Two Men, One War, Thirty Three Years On

Before I get into the title subject of this post, I think now is the chance to share some information about myself and my background. It’s rather voluminous, so feel free to just scroll down to the video below if you prefer.
 
For those who don’t know, I am second generation Lebanese and proud of it. I speak some Arabic, eat a lot of the cuisine, and was raised with some of the traditional values and customs. Otherwise, I’m pretty well assimilated into my country of birth (the United States), especially since my background – like that of most members of the Lebanese Diaspora – is Christian Maronite, a group that has long been westernized (my surname, for example, hardly passes for Arabic).
 
In fact, many Lebanese people don’t even identify as Arab. Though we share the same language, ethnicity, and some cultural elements, we arguably have much more in line with Mediterranean people – our food, dress, dialect, faith, and history are more tied with that of the Greeks, Italians, and other Southern European people. It’s partly due to these ties that millions of Lebanese live in Brazil, Argentina, Venezuela (where my mom was born), France, and other extensions of European-Latin civilization.
 
Indeed, many Lebanese trace their roots back to the ancient Phoenicians, who were based around present day Lebanon, and who colonized many coastal areas of the Mediterranean Sea. I remember growing up and being told we were of Phoenician decent, and how the Lebanese peoples’ renowned financial and business acumen come down from them (they were prominent merchants and seafarers).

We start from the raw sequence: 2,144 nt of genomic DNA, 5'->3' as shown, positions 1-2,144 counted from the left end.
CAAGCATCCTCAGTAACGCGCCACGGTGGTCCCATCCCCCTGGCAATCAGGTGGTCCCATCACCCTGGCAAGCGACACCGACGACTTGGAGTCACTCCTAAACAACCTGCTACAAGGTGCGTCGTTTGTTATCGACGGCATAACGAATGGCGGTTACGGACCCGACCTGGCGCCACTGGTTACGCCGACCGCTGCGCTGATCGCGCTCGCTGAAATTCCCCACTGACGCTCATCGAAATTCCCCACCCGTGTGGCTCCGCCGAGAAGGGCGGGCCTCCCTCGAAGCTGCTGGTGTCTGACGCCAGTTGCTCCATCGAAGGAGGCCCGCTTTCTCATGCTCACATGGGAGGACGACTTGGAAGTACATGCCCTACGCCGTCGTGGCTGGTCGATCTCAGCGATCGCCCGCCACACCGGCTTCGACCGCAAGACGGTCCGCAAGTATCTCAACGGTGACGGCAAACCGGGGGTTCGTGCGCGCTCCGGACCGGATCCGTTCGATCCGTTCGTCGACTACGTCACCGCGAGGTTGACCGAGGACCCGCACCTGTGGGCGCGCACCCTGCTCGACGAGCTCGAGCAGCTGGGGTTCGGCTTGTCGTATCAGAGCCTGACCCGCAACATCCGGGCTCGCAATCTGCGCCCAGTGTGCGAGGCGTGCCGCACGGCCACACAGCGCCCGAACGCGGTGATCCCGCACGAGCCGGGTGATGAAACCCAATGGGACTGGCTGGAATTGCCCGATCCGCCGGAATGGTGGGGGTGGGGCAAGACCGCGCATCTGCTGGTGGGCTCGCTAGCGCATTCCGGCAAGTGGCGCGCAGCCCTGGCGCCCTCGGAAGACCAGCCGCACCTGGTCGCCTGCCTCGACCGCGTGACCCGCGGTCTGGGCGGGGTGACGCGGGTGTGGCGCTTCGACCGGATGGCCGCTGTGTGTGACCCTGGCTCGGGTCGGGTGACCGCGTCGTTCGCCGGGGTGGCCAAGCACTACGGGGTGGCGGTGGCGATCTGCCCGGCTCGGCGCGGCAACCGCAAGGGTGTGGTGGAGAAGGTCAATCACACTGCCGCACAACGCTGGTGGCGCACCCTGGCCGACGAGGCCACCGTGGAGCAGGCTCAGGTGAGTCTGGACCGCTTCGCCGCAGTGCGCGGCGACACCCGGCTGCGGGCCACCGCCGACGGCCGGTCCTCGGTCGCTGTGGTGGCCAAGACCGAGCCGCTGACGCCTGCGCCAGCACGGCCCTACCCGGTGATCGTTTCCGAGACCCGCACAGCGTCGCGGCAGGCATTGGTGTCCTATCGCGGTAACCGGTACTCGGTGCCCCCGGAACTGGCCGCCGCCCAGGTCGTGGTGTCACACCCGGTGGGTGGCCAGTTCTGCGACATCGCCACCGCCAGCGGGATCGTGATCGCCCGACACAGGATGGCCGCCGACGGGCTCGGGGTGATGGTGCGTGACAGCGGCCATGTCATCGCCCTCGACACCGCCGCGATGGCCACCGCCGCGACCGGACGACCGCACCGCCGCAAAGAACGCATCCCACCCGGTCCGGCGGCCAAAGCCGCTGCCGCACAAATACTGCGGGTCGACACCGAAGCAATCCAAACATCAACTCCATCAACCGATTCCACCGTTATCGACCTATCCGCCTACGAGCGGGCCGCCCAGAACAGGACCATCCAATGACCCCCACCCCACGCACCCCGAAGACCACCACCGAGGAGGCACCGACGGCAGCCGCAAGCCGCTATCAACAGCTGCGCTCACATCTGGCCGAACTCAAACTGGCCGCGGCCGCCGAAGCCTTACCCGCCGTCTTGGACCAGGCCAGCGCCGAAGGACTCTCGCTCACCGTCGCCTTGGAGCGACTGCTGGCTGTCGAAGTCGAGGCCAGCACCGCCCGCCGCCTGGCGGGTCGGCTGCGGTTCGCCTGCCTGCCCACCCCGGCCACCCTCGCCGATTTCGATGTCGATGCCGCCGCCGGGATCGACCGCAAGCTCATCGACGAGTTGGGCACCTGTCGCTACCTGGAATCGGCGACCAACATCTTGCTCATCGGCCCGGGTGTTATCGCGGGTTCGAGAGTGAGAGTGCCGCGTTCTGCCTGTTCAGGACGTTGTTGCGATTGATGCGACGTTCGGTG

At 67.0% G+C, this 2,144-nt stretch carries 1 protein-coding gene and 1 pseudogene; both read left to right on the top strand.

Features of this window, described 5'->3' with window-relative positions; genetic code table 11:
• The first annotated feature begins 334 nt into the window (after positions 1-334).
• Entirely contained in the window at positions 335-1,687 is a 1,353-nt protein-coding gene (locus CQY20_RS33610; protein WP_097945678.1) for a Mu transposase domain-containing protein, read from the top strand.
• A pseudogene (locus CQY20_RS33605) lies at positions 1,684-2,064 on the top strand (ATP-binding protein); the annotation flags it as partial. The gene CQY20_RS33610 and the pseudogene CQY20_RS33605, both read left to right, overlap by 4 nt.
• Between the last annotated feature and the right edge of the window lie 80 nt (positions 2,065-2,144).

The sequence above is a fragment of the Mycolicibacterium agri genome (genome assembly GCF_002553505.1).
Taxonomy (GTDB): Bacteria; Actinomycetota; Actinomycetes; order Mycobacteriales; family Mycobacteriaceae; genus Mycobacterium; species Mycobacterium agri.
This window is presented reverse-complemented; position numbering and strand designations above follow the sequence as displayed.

Of course, as with all matters of culture and identity, I must be cautious and note some disclaimers, not least of which being that I am speaking as a member of the Maronite Christian community. Identity is a malleable and variable thing – even within societies can be found more distinct subcultures, often far removed from the rest. So note that I am in no way speaking for all sixteen million or so Lebanese people around the world, especially since we’re far more divided than it might seem.
 
Lebanon is infamously split along sectarian lines, as it has been throughout history: most Muslim Lebanese, for example, don’t have as strong an affinity for the west as we do; however, even that depends on the sect we’re referring too: Sunni Muslims are far more similar to the Christians than the Shia are. Then you have the Druze, who are in a whole league of their own: depending on you ask, they are either an offshoot of Islam, a sect of Islam, or something else entirely.
 
Within the Christian community, too, there are denominational splits: Catholic Maronites are – or were – the traditionally dominant sect. Indeed, the French, who controlled Lebanon for several decades, favored them largely due to a shared faith and culture (this further solidified our westernization, such that French is a very popular language and we maintain strong cultural and political ties). But there are also various Orthodox, Protestant, and Apostolic Churches as well, and some of them resent this privileged position as much as the increasingly-majority Muslims do.